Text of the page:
12. mark says:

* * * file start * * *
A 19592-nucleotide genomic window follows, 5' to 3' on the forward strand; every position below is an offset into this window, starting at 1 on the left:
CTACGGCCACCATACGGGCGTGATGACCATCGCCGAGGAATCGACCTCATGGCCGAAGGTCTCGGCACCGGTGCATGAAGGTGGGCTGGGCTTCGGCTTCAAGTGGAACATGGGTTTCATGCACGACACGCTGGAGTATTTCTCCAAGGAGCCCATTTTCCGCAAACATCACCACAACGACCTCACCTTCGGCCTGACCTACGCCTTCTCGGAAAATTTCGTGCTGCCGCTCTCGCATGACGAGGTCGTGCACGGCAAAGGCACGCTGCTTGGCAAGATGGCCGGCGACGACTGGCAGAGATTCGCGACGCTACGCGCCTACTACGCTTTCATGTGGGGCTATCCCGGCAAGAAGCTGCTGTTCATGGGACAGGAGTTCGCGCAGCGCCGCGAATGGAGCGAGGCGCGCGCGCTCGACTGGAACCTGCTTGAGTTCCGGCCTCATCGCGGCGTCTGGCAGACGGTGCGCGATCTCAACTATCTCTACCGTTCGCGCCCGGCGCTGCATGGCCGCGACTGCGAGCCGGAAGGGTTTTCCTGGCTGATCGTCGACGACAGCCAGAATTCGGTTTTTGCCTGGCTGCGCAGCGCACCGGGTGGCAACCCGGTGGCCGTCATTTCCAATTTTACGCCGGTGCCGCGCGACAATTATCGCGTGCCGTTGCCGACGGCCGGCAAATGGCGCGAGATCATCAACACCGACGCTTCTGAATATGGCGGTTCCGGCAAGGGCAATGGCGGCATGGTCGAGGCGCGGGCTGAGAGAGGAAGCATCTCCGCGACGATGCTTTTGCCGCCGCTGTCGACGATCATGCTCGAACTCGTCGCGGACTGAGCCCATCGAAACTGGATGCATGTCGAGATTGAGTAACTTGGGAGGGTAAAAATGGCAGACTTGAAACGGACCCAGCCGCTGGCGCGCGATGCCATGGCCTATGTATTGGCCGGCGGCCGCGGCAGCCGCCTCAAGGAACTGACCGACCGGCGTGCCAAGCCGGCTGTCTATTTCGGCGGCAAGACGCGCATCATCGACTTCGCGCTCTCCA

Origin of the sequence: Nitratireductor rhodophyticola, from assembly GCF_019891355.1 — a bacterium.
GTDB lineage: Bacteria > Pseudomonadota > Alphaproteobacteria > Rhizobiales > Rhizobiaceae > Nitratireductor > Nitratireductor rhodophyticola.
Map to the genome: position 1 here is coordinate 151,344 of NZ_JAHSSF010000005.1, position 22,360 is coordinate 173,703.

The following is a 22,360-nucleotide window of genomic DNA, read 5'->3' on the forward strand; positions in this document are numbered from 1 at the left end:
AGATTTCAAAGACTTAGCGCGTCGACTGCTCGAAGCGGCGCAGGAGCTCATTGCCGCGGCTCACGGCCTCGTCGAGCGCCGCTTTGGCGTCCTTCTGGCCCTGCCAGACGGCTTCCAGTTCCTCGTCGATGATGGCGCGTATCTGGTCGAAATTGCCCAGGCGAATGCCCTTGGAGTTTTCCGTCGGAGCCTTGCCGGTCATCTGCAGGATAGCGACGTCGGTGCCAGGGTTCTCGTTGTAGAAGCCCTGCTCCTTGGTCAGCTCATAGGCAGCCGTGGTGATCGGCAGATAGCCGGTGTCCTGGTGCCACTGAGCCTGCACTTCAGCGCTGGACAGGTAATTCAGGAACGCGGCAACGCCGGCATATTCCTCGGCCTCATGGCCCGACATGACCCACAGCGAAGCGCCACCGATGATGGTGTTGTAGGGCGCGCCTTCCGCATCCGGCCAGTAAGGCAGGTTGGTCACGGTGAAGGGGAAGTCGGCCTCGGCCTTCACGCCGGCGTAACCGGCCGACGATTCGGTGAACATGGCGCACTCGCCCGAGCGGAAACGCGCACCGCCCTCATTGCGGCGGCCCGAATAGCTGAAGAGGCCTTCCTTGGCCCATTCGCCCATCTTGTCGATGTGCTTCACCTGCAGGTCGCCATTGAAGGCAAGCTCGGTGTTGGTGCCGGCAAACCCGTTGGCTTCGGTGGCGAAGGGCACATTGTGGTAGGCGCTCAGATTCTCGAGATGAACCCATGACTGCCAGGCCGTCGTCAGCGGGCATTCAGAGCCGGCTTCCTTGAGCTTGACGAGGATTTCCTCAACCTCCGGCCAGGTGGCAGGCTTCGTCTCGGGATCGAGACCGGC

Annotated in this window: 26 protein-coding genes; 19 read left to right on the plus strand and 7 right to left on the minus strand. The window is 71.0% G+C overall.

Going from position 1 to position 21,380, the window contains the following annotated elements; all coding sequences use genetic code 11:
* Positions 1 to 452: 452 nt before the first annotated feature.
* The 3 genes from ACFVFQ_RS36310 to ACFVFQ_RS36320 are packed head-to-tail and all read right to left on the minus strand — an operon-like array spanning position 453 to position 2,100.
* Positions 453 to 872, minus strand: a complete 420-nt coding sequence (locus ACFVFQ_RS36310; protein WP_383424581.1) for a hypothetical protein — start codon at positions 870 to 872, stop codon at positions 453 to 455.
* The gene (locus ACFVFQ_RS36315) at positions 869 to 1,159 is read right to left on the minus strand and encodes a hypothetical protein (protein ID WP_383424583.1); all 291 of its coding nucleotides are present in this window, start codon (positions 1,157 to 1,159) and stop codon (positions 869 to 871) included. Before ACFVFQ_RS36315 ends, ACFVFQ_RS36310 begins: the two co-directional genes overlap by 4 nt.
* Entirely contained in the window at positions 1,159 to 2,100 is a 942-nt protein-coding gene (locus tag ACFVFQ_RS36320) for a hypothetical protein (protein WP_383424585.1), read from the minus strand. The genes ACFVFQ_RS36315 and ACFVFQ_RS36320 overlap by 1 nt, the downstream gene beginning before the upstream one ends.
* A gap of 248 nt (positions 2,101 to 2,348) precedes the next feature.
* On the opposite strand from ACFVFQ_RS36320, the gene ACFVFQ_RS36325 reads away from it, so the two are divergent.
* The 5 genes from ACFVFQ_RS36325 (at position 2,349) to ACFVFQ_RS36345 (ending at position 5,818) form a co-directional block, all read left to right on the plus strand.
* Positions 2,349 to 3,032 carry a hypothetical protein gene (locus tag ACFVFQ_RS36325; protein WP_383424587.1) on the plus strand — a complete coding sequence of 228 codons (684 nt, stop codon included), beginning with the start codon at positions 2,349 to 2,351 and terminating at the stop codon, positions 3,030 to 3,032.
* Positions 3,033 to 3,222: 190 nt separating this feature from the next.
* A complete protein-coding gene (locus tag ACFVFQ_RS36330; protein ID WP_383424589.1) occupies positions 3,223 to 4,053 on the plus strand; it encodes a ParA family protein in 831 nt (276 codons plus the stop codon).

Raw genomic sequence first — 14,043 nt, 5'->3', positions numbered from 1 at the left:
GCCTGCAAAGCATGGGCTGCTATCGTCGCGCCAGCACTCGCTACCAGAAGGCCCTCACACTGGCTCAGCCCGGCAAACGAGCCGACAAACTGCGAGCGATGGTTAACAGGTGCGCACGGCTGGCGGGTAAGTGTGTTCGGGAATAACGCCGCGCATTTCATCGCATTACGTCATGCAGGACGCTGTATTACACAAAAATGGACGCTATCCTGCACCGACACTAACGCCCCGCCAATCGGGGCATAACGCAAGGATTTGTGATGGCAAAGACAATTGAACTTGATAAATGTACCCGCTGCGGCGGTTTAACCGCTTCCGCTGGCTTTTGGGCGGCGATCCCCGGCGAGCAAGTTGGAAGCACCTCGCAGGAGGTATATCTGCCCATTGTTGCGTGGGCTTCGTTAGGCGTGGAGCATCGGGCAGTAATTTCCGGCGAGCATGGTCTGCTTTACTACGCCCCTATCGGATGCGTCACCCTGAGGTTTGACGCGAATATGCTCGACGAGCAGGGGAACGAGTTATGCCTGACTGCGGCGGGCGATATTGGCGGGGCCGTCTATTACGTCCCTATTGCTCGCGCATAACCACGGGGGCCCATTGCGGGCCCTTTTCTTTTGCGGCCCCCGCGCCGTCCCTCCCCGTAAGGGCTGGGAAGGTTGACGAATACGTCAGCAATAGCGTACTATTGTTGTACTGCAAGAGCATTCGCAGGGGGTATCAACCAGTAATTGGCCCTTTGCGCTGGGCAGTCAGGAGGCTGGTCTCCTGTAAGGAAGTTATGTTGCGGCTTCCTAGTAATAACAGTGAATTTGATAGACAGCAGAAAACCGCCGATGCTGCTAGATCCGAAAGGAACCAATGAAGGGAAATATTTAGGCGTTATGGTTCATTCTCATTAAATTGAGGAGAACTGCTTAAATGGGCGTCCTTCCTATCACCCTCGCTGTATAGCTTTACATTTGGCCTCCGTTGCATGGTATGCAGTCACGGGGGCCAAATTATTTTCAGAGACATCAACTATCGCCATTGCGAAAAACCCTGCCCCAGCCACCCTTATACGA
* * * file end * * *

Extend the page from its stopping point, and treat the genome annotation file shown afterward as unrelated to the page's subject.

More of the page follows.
Matthew : the coverage of the pope-mobile was a pain to watch. Not the Operator’s fault. Now regarding steadicams and broadcast let’s take the coverage of the Pope for example : in D.C. there was one for a beautiful 2second take (live) of the Pope walking inside the Church (2 seconds over hours of live coverage). in NYC there was none. was it worth the effort? No. That “kind” of view works best for movies but rarely for a live broadcast. To specify the steadicam 2sec shot was perfect and NOT wide (just like you guys do in the movies). Progressively the gopro style views of steadicams on shows will be left to youtube (and gopro) while broadcast will do crane and shoulder and robots for wider shots up-close. And I believe that you know the difference between shooting wide and shooting standard with a steadicam and walking backwards. Again and for the last time any crane or a shoulder can do that shot but it will be more realistic (it’s a broadcast, news.. it doesn’t supposed to be a fiction). Sorry Matthew but methinks that steadicams should concentrate on the movies, not broadcast , and moreso in the future. In my opinion of course.